Bourdais' dream start to season comes crashing down in Phoenix


First turn, no more first place for Sebastien Bourdais.

Although he entered Saturday night’s Desert Diamond West Valley Phoenix Grand Prix atop the Verizon IndyCar Series points standings, lingering concerns about an inability to maintain a consistently quick race pace had Bourdais convinced he would be supplanted from the top spot.

That it occurred on the first lap had the Frenchman fuming.

Bourdais’ No. 18 Sonny’s BBQ Dale Coyne Racing Honda was among five cars eliminated when Mikhail Aleshin spun in the No. 7 SMP Racing Schmidt Peterson Motorsports Honda.

“I knew we were not going to get out of here with the championship lead,” Bourdais said after the incident, briskly walking away from the medical center after being cleared. “I didn’t know it was going to be definite after Turn 1.”

Bourdais finished 19th out of 21 cars to fall to fourth in the point standings after the fourth of 17 Verizon IndyCar Series races this year. Defending series champion Simon Pagenaud of Team Penske won the 250-lap race and reclaimed first place. Four-time series champion Scott Dixon of Chip Ganassi Racing and Josef Newgarden of Team Penske stayed second and third, respectively.

“I don’t know. Mikhail lost the car and junked us all and that was that,” Bourdais said. “It’s dumb. When you go in there like that, you’d like to think that people would keep a little margin at something, but some don’t.”

Space got tight in a hurry as cars bunched up and tried to avoid each other on Phoenix Raceway’s 1.022-mile oval.

“I just felt the rear of the car just suddenly went,” said Aleshin, who finished 17th. “I couldn’t do anything at that time. I don’t know what was the reason for that. Maybe the tires were not warm enough or something else.”

On the day before the race, Bourdais spoke of how his team has exceeded expectations with a season-opening win in the Firestone Grand Prix of St. Petersburg that was aided by a timely caution flag. He also considered himself fortunate after effectively saving fuel to finish second in the Toyota Grand Prix of Long Beach.

Despite not having his weekend go as expected in the Honda Indy Grand Prix of Alabama, he still finished eighth April 23. Bourdais conceded he had been lucky so far.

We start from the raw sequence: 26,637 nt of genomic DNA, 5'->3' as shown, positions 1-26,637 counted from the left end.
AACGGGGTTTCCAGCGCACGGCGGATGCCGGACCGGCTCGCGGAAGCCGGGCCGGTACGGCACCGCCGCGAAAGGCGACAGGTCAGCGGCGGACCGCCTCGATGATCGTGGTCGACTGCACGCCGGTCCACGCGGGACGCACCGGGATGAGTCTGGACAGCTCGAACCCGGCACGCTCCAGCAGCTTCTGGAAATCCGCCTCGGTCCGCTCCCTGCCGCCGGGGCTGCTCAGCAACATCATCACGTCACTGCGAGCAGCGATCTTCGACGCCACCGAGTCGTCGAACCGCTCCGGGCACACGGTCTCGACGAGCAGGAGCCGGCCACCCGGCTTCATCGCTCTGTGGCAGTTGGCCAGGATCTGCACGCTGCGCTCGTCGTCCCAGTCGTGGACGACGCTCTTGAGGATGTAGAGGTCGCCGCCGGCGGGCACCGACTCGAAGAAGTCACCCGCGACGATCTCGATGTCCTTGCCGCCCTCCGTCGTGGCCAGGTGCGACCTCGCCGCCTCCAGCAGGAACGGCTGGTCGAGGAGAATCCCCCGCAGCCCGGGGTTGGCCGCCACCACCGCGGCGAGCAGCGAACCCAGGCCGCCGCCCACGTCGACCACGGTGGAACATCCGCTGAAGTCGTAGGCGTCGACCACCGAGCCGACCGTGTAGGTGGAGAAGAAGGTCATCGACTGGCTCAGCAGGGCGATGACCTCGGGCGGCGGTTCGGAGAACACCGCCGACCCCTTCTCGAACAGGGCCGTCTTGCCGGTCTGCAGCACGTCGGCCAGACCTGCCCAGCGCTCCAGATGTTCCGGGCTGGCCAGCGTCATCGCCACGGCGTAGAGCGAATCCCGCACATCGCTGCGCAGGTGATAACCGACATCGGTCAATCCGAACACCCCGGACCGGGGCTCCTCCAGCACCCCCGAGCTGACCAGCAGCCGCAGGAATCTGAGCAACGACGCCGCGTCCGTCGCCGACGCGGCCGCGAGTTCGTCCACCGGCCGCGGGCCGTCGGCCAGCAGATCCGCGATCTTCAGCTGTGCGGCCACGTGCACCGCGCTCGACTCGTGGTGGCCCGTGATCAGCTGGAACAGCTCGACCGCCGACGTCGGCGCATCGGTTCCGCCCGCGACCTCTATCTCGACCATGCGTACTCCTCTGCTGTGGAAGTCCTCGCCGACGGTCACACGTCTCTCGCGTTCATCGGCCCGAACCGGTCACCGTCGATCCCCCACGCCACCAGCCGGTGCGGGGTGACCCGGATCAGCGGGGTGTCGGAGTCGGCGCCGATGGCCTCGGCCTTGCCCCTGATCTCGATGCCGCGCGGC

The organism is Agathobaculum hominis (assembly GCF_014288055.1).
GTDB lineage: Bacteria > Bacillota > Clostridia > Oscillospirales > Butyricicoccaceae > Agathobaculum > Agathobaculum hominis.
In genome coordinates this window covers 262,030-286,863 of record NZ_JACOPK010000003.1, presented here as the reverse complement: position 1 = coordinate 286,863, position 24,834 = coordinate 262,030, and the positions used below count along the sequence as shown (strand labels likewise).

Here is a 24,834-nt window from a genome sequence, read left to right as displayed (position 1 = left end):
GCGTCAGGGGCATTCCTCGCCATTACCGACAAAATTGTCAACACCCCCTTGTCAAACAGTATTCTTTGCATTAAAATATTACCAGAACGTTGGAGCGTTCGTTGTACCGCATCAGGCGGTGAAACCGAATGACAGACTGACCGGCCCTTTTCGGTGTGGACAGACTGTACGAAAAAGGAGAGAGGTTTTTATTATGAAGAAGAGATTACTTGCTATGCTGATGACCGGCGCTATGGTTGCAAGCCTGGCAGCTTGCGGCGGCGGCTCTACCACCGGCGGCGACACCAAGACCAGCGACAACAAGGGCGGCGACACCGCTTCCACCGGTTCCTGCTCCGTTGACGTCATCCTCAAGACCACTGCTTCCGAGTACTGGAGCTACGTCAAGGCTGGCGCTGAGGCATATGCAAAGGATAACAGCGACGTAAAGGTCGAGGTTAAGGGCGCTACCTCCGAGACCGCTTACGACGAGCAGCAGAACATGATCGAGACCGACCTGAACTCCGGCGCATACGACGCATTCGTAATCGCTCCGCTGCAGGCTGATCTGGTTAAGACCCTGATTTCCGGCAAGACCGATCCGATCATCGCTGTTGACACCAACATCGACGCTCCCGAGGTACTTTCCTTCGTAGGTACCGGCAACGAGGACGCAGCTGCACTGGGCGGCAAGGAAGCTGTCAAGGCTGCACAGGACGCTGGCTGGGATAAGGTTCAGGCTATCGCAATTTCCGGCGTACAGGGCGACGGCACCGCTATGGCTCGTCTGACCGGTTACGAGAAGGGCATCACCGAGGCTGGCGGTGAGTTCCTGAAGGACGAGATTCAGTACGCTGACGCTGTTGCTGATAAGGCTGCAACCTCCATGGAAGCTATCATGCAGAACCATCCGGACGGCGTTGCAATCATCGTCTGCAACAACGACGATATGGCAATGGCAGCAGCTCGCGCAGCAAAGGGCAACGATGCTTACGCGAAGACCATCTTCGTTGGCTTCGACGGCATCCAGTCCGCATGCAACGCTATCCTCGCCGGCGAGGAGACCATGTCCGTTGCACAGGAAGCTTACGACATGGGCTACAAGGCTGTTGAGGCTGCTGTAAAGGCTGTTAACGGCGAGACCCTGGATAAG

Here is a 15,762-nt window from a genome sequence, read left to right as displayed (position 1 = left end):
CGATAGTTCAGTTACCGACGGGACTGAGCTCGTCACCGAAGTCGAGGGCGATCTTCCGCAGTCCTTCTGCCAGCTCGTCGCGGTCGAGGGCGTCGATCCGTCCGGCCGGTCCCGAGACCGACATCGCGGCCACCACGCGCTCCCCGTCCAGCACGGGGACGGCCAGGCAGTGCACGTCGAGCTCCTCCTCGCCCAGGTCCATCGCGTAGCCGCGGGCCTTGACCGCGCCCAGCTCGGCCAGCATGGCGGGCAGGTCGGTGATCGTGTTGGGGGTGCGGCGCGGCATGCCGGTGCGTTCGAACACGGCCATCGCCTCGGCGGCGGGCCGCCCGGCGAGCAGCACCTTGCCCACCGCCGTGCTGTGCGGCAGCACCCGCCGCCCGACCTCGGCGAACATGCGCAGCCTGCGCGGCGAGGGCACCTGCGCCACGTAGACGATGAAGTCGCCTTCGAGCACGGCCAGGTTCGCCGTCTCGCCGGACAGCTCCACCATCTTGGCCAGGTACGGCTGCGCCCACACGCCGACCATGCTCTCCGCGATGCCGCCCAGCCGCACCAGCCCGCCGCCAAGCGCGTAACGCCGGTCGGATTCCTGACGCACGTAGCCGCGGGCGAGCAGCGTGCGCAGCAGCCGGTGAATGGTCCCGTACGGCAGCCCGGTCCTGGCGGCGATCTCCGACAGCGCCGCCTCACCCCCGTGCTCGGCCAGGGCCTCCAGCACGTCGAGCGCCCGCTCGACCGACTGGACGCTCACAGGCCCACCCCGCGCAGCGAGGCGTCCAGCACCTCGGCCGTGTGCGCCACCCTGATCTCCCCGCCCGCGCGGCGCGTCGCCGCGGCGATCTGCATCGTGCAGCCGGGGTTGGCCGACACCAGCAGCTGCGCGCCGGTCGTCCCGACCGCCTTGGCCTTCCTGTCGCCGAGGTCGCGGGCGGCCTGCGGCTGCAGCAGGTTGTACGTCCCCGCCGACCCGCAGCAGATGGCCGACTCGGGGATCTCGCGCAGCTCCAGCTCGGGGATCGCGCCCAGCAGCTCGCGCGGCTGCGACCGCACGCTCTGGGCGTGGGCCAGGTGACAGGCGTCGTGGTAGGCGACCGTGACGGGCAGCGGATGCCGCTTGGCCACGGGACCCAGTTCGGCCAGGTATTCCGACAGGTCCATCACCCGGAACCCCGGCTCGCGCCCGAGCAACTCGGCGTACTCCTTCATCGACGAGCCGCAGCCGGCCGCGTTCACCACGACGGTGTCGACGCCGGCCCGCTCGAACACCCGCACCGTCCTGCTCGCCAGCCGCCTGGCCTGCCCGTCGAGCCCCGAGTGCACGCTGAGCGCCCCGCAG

“Sometimes results and points and potential are not an indication,” he said before qualifying 10th at Phoenix. “Right now, it feels that way. We got a lot of things going our way and I’m soaking it in and enjoying it.

“There’s nothing wrong with having a little bit of luck, but it ain’t gonna carry us through the championship.”

His words couldn’t have been more prophetic. 

Bourdais, 38, has won four Indy car titles and his 36 career race victories rank sixth on the all-time list. As much as he likes being among the leaders, he's realistic because he knows what it takes to be one of the best. His four series titles were in CART from 2004-07. His top points finish in the Verizon IndyCar Series was 10th in 2014 and 2015 with KV Racing Technology.

“The pace hasn’t been exactly where I was hoping to be,” he said. “We’d like to be a legit top-five pace setter and I have not been able to give that to the team. We haven’t found the combination we’ve been looking for. St. Pete was pretty much the only exemption to that. We definitely had a legit top-five car and ended up winning after a nightmarish Saturday. 

“Long Beach was tough. We qualified 12th and didn’t really have much for anything. On race pace, saving fuel, I think we were pretty good. But still, we benefited from some helpful circumstances with some buys bailing out on the two-stop strategy. The first two races had really gone our way then Barber, we didn’t have it the entire weekend. In qualifying, we struggled. We tried something and it didn’t work.”

He paused and reiterated the bottom line.

“Pace-wise, we’re not where we need to be,” Bourdais said.

To add insult to injury from Saturday’s first-lap crash, Bourdais’ car was damaged enough that it could not be repaired in time for today’s open test at Gateway Motorsports Park outside St. Louis. The Dale Coyne Racing team’s plan is for Bourdais and teammate Ed Jones to share time in Jones’ No. 19 Boy Scouts of America Honda.

After that, the series shifts to Indianapolis Motor Speedway for the INDYCAR Grand Prix on the road course May 13 and the 101st Running of the Indianapolis 500 presented by PennGrade Motor Oil on the 2.5-mile oval on May 28.

“Hopefully we can elevate our game,” he said, “and come out of this season stronger than we entered it.”

Today’s testing from Gateway Motorsports Park will stream live on The on-track schedule is as follows: Indy Lights presented by Cooper Tires from 11:45 a.m.-12:45 p.m. ET; Verizon IndyCar Series from 1-4 p.m.; Indy Lights from 4:15-5:15 p.m.; and Verizon IndyCar Series from 5:30-8:30 p.m.

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